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Jan 20

R. KELLY – “Ignition (Remix)”

Popular73 comments • 6,621 views

#954, 17th May 2003

So here we are. In 2014, when I wrote the entry for “I Believe I Can Fly”, acknowledging the monstrousness of R Kelly, I had plans to make this piece some sort of grand follow-up. Here is a song that – when I started Popular – was the most beloved of its year. I’ve heard “Ignition (Remix)” in clubs; I’ve danced to it; I’ve watched threads online spiral into giddy delight over it. I expect it was played at my wedding. I expect I played it.

Will I ever play it again? I doubt it. I remember its creamy confidence, its conspiratorial, tale-telling joy well enough not to bother. To this day, any time I’m in a hotel lobby my brain jumps a track and “after the party, the hotel lobby” wanders into my mind. Not as a welcome or unwelcome guest, either, just a well-used connection whose spark lies somewhere below the conscious. “Ignition (Remix)” is part of the mental furniture.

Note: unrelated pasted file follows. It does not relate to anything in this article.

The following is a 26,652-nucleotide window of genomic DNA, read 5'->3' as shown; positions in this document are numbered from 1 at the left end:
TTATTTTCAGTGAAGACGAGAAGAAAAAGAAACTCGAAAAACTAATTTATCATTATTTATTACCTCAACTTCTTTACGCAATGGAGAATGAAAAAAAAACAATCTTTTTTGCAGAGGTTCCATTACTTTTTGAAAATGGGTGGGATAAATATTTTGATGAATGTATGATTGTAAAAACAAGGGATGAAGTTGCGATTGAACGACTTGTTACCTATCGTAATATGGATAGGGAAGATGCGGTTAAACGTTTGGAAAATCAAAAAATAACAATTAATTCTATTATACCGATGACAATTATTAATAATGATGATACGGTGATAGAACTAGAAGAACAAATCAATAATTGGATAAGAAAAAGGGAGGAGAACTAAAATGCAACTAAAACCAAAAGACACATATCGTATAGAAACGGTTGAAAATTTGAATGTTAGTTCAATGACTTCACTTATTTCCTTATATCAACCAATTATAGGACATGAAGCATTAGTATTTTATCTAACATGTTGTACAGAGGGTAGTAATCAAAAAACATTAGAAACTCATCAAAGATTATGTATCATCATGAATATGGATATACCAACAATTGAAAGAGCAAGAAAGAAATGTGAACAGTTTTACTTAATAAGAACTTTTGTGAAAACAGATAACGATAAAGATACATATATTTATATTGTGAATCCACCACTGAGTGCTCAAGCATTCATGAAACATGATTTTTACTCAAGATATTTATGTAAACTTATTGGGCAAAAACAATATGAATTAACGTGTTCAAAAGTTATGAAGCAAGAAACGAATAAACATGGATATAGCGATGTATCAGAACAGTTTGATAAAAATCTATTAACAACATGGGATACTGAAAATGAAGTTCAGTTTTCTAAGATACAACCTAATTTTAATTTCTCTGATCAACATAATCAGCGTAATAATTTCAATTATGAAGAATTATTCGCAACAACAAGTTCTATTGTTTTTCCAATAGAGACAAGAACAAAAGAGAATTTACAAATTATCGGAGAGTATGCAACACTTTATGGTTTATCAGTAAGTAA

But it can’t ever be more than that again. Its easy familiarity, its cosy pleasure are part of the problem – “Ignition (Remix)” was a song that captured the feeling of so-what-I’m-drunk, the happy state of being lightly toasted, rolling from place to place and finding they’re the best places, with the best people, in the best of all possible worlds, until the night ends. But then the night did end, and now it’s the morning and I want no more of it. To use a critical idea not so available in 2014 (let alone 2003), “Ignition (Remix)” is cancelled.

Perhaps unfashionably, I think the idea of ‘cancellation’ is a useful one on an individual level. It sidesteps the question which has always dogged conversations about our relationships with art made by bad people – does it make the art bad? – by creating a space in which the answer isn’t relevant. “Ignition (Remix)”, like Morrissey’s “Speedway”, is a song which, good or not, I have decided to put beyond use. I’m not claiming consistency, or asking anyone else to emulate me – it’s just what I’m doing.